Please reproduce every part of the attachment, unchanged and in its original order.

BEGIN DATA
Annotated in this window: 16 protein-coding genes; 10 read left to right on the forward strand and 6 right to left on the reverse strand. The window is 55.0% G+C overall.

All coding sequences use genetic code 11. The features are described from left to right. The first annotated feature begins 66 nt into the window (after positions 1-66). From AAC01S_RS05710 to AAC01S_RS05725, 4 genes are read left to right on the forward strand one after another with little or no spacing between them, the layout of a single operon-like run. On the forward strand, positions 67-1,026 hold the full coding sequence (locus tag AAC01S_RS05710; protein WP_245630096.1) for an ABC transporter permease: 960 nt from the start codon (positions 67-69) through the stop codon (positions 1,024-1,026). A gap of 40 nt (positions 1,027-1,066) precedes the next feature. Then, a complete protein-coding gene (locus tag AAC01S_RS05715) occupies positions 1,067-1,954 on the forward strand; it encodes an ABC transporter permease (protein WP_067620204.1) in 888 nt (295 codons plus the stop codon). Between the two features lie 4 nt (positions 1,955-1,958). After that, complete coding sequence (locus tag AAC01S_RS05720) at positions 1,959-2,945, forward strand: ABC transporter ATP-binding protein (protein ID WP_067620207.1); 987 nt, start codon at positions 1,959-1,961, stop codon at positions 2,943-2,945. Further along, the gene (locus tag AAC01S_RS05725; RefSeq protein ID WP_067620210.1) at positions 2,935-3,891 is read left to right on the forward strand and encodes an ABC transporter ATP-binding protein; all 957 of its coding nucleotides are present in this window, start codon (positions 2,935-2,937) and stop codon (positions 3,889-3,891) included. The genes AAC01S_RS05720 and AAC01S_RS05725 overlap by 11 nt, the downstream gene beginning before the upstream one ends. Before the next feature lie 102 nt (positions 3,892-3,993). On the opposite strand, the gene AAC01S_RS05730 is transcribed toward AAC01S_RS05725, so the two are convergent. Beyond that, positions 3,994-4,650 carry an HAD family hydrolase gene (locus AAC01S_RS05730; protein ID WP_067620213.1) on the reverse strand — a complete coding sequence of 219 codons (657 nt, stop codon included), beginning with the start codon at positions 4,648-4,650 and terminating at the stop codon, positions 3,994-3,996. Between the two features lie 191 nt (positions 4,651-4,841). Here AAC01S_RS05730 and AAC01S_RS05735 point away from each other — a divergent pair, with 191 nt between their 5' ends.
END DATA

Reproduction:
Annotated in this window: 16 protein-coding genes; 10 read left to right on the forward strand and 6 right to left on the reverse strand. The window is 55.0% G+C overall.

All coding sequences use genetic code 11. The features are described from left to right. The first annotated feature begins 66 nt into the window (after positions 1-66). From AAC01S_RS05710 to AAC01S_RS05725, 4 genes are read left to right on the forward strand one after another with little or no spacing between them, the layout of a single operon-like run. On the forward strand, positions 67-1,026 hold the full coding sequence (locus tag AAC01S_RS05710; protein WP_245630096.1) for an ABC transporter permease: 960 nt from the start codon (positions 67-69) through the stop codon (positions 1,024-1,026). A gap of 40 nt (positions 1,027-1,066) precedes the next feature. Then, a complete protein-coding gene (locus tag AAC01S_RS05715) occupies positions 1,067-1,954 on the forward strand; it encodes an ABC transporter permease (protein WP_067620204.1) in 888 nt (295 codons plus the stop codon). Between the two features lie 4 nt (positions 1,955-1,958). After that, complete coding sequence (locus tag AAC01S_RS05720) at positions 1,959-2,945, forward strand: ABC transporter ATP-binding protein (protein ID WP_067620207.1); 987 nt, start codon at positions 1,959-1,961, stop codon at positions 2,943-2,945. Further along, the gene (locus tag AAC01S_RS05725; RefSeq protein ID WP_067620210.1) at positions 2,935-3,891 is read left to right on the forward strand and encodes an ABC transporter ATP-binding protein; all 957 of its coding nucleotides are present in this window, start codon (positions 2,935-2,937) and stop codon (positions 3,889-3,891) included. The genes AAC01S_RS05720 and AAC01S_RS05725 overlap by 11 nt, the downstream gene beginning before the upstream one ends. Before the next feature lie 102 nt (positions 3,892-3,993). On the opposite strand, the gene AAC01S_RS05730 is transcribed toward AAC01S_RS05725, so the two are convergent. Beyond that, positions 3,994-4,650 carry an HAD family hydrolase gene (locus AAC01S_RS05730; protein ID WP_067620213.1) on the reverse strand — a complete coding sequence of 219 codons (657 nt, stop codon included), beginning with the start codon at positions 4,648-4,650 and terminating at the stop codon, positions 3,994-3,996. Between the two features lie 191 nt (positions 4,651-4,841). Here AAC01S_RS05730 and AAC01S_RS05735 point away from each other — a divergent pair, with 191 nt between their 5' ends.